106% increase in child cruelty and neglect offences in England in the past 5 years

New data shows recorded offences of adults neglecting, mistreating, or assaulting children have doubled over the last 5 years, according to the NSPCC.

The NSPCC are concerned that the number of child cruelty offences is increasing steadily year on year. Their analysis of Freedom of Information data from police forces in England has found there were 29,405 offences recorded between April 2022 and March 2023, increasing from 14,263 offences recorded between April 2017 and March 2018.

These figures come after a series of court cases into the deaths of babies and children, including 18-month-old Alfie Phillips, whose mother and partner were found guilty of his murder last week.

The NSPCC are calling on the current government to push forward their plans to reform the child protection system, and ensure that practitioners are supported and equipped with the best possible skills and expertise to work directly with families and share information effectively. Currently, the frontline of child protection, including health, policing and children’s services, are experiencing increasing costs and high demand.

The child protection system has been under increasing pressure over the last few years, particularly since the pandemic. In 2022/23, more than 655,000 child in need assessments were completed by children’s social care to determine whether a child needs support from a service.

Also, England’s largest councils have reported that they are overspending on their budgets by £600 million due to “uncontrollable” spending pressures driving up the cost of of delivering services to vulnerable children. Sir Peter Wanless, NSPCC Chief Executive said:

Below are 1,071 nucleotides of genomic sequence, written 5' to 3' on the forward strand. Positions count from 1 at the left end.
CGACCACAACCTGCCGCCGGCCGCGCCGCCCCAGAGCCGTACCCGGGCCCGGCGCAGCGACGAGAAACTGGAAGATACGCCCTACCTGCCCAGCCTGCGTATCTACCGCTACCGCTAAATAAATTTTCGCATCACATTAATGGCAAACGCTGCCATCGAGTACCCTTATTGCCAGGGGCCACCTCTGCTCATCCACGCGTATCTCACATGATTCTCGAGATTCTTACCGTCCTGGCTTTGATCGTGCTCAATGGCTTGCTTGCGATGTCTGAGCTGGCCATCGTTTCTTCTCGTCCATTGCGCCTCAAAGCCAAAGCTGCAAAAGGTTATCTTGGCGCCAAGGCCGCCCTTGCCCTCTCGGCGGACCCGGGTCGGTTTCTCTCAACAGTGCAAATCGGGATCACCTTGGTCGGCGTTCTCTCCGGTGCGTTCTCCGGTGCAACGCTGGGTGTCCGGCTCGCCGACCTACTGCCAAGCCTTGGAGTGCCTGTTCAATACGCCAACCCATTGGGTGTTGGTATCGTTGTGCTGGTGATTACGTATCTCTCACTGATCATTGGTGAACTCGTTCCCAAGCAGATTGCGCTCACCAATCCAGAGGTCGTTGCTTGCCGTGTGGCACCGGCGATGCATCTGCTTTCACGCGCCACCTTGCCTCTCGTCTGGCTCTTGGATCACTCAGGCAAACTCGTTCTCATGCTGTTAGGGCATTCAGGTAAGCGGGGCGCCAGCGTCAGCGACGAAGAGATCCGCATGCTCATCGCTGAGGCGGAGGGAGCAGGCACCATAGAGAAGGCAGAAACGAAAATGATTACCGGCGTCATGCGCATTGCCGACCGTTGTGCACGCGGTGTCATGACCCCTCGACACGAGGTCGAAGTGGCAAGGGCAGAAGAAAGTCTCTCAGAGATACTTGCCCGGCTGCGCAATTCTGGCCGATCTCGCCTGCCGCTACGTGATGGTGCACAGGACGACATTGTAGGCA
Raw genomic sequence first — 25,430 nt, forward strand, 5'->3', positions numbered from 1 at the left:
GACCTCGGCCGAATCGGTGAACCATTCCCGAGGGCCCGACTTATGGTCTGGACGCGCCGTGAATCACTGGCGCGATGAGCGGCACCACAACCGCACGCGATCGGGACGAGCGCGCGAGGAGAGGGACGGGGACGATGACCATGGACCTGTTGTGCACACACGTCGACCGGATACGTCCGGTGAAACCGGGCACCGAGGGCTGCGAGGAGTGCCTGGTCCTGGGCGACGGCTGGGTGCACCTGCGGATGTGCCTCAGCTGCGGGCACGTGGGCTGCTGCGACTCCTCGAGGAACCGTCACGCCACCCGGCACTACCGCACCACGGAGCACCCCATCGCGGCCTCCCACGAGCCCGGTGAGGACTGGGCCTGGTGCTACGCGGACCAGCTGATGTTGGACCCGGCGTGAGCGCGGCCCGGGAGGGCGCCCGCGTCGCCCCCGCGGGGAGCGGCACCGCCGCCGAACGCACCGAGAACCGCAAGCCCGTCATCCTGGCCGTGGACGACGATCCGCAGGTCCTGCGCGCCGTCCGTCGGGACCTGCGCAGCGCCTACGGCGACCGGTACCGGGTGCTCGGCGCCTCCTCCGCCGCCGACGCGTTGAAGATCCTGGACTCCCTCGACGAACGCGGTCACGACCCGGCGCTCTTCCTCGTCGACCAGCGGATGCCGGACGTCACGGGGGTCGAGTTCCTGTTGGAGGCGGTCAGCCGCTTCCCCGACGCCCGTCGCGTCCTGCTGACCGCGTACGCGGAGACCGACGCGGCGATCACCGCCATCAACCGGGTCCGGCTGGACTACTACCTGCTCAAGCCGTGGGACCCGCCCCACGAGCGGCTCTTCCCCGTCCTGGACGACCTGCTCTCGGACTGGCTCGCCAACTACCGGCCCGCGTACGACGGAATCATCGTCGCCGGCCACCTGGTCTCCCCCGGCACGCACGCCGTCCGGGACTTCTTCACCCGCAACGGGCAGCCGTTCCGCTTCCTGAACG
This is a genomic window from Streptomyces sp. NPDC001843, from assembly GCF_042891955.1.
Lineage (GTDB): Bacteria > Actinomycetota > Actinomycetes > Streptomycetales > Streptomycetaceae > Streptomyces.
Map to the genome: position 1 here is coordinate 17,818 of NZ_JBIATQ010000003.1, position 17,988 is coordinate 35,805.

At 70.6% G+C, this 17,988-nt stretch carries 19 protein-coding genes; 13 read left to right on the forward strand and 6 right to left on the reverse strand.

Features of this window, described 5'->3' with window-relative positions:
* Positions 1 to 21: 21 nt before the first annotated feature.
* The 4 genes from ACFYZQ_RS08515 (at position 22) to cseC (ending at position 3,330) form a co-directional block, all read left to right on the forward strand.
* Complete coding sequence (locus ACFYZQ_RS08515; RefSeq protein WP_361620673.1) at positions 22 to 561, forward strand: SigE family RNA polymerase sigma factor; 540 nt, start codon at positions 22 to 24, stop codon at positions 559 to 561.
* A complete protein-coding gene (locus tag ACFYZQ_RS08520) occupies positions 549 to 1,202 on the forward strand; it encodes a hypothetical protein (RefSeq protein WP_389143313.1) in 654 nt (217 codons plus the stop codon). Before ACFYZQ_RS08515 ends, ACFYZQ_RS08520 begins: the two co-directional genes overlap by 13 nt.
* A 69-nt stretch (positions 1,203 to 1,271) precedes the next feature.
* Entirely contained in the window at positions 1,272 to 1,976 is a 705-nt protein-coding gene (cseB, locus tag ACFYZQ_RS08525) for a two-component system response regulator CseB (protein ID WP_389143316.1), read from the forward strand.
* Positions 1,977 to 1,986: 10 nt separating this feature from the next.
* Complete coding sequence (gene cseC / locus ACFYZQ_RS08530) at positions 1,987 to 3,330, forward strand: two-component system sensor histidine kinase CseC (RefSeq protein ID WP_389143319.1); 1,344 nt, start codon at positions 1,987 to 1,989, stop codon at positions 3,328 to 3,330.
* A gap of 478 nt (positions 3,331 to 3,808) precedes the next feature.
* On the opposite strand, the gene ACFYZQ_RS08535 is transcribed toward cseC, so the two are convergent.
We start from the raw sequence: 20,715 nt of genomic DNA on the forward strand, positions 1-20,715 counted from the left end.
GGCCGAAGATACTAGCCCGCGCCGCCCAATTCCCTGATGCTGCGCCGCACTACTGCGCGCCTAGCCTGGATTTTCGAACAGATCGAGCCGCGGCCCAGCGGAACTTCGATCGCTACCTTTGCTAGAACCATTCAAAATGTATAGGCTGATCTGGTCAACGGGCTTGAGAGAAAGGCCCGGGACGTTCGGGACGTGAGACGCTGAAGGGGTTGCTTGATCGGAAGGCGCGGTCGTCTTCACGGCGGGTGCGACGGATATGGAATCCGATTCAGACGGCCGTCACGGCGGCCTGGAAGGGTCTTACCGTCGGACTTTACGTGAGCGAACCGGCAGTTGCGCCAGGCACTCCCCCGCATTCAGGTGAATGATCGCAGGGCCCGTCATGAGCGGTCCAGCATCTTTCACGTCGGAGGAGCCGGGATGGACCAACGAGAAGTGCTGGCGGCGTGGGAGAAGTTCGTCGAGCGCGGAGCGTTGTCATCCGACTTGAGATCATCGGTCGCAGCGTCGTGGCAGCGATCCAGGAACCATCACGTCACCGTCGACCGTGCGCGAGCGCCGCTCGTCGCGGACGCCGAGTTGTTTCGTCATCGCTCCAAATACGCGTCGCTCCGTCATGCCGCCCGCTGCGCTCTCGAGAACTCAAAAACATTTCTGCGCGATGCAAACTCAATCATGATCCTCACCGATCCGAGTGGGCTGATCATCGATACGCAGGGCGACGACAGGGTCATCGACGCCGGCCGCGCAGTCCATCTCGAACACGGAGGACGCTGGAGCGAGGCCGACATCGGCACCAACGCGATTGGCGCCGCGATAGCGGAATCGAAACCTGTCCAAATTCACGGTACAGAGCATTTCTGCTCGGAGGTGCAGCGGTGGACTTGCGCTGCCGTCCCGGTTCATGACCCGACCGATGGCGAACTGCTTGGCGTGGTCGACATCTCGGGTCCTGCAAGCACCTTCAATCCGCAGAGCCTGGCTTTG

“These latest child cruelty figures are a stark wake-up call that our current system is struggling to prevent the horrifying abuse and neglect happening to some of the youngest and most vulnerable in our society.

The government has pledged to reform the child protection system to provide earlier support for babies, children and young people and stop families’ problems escalating to crisis point. The figures underline why it is urgent that these changes are delivered at pace alongside significant investment.

We can not afford for this to be delayed any longer as there is a real danger we will continue to see these offences spiral upwards if significant change doesn’t happen.

Through reform and investment, politicians can turn these figures around to ensure babies, children and young people don’t experience the scourge of abuse and neglect and, instead, can live safe, happy and healthy childhoods.”

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